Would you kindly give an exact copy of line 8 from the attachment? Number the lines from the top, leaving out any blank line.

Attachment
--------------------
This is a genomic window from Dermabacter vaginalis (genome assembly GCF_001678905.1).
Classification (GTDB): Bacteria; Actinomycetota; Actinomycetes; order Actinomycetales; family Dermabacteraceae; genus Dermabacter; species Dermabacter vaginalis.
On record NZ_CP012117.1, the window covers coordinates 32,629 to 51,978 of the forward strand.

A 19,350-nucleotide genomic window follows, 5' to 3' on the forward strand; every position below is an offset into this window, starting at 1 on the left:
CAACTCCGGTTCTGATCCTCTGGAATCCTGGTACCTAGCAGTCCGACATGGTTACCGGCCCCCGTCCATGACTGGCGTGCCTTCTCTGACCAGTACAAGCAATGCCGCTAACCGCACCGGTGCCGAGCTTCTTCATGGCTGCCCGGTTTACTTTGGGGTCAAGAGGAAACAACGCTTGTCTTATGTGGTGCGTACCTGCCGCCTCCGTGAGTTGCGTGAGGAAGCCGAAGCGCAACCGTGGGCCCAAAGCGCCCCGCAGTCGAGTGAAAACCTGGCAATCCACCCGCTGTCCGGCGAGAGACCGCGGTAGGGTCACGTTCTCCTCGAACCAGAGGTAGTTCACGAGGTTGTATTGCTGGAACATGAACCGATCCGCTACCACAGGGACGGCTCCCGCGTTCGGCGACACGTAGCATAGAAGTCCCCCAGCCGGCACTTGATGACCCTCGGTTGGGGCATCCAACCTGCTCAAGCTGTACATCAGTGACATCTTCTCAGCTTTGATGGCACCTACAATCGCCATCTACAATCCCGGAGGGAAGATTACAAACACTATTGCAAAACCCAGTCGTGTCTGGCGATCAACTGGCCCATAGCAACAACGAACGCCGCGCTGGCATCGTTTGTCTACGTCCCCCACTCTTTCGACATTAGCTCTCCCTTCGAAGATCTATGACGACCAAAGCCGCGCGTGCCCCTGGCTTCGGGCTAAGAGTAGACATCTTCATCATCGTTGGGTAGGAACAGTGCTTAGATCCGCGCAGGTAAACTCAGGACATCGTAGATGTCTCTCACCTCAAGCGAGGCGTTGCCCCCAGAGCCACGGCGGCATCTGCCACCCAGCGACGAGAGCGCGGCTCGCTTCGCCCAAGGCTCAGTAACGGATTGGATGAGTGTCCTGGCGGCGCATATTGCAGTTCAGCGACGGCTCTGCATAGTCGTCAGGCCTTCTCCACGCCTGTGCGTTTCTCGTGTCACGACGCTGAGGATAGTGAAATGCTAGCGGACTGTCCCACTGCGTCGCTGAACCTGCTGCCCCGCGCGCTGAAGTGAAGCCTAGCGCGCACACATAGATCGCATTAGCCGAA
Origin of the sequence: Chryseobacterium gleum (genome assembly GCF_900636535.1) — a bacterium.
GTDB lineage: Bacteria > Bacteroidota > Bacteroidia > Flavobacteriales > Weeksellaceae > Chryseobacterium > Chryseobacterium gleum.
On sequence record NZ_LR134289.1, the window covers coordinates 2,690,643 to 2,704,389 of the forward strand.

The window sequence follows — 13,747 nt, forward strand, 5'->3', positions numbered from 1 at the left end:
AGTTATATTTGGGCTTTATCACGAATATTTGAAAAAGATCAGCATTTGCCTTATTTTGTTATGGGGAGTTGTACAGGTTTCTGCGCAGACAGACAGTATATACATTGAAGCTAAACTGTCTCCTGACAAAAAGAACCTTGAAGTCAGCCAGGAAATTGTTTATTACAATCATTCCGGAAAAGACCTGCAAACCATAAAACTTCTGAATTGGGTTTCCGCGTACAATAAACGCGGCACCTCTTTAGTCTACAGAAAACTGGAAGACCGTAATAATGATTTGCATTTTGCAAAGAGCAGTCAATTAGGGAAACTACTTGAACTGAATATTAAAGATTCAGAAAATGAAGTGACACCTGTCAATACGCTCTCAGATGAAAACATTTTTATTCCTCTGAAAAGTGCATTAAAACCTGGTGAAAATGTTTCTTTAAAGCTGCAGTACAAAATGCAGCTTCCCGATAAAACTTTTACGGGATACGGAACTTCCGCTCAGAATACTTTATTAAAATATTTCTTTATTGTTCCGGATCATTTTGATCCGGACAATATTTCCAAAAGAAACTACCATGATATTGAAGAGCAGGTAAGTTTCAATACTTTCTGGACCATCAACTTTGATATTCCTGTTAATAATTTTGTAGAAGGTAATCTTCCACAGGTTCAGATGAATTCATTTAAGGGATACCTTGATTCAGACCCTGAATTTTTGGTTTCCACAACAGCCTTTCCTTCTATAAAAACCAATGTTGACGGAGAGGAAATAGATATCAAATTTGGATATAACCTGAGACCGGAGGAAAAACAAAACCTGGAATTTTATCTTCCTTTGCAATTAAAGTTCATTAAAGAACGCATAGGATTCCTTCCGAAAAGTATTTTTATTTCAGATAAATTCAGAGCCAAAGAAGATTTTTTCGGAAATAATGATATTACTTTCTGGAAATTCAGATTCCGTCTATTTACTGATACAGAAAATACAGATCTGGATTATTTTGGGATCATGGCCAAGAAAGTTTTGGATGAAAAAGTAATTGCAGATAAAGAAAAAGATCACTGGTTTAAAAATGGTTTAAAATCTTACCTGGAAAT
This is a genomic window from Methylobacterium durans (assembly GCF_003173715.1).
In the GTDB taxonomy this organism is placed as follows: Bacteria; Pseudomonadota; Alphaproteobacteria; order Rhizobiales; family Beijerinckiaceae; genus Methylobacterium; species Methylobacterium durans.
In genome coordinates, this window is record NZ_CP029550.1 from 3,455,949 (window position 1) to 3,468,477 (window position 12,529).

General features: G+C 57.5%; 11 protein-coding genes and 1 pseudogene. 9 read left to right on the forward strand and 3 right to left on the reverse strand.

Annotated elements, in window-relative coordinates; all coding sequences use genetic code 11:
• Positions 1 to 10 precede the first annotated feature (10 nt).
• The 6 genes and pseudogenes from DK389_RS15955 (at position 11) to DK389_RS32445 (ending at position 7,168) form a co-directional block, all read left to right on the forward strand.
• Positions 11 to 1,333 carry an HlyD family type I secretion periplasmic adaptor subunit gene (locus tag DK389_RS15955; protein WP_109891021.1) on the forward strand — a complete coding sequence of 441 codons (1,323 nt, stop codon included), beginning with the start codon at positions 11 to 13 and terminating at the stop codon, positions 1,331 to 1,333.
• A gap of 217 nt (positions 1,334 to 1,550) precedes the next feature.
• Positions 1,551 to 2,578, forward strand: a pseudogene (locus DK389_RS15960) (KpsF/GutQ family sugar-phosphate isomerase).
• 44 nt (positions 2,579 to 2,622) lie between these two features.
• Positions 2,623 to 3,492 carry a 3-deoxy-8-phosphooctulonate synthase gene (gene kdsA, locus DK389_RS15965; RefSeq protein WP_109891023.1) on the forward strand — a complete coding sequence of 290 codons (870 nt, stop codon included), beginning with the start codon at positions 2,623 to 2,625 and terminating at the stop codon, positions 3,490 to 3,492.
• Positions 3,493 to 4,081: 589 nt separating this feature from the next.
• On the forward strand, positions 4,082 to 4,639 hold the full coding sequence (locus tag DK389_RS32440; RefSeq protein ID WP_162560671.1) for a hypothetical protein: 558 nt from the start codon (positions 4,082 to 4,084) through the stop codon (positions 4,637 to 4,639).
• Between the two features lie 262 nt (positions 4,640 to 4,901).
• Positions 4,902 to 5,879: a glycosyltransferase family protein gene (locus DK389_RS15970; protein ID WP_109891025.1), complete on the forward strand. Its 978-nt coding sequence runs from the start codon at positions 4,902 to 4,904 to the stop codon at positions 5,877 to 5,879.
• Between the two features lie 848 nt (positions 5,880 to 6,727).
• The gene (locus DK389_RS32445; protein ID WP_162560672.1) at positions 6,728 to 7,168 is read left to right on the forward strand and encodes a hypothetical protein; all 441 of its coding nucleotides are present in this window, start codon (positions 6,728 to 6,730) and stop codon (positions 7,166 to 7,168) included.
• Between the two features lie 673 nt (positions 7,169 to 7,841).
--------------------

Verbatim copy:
On sequence record NZ_LR134289.1, the window covers coordinates 2,690,643 to 2,704,389 of the forward strand.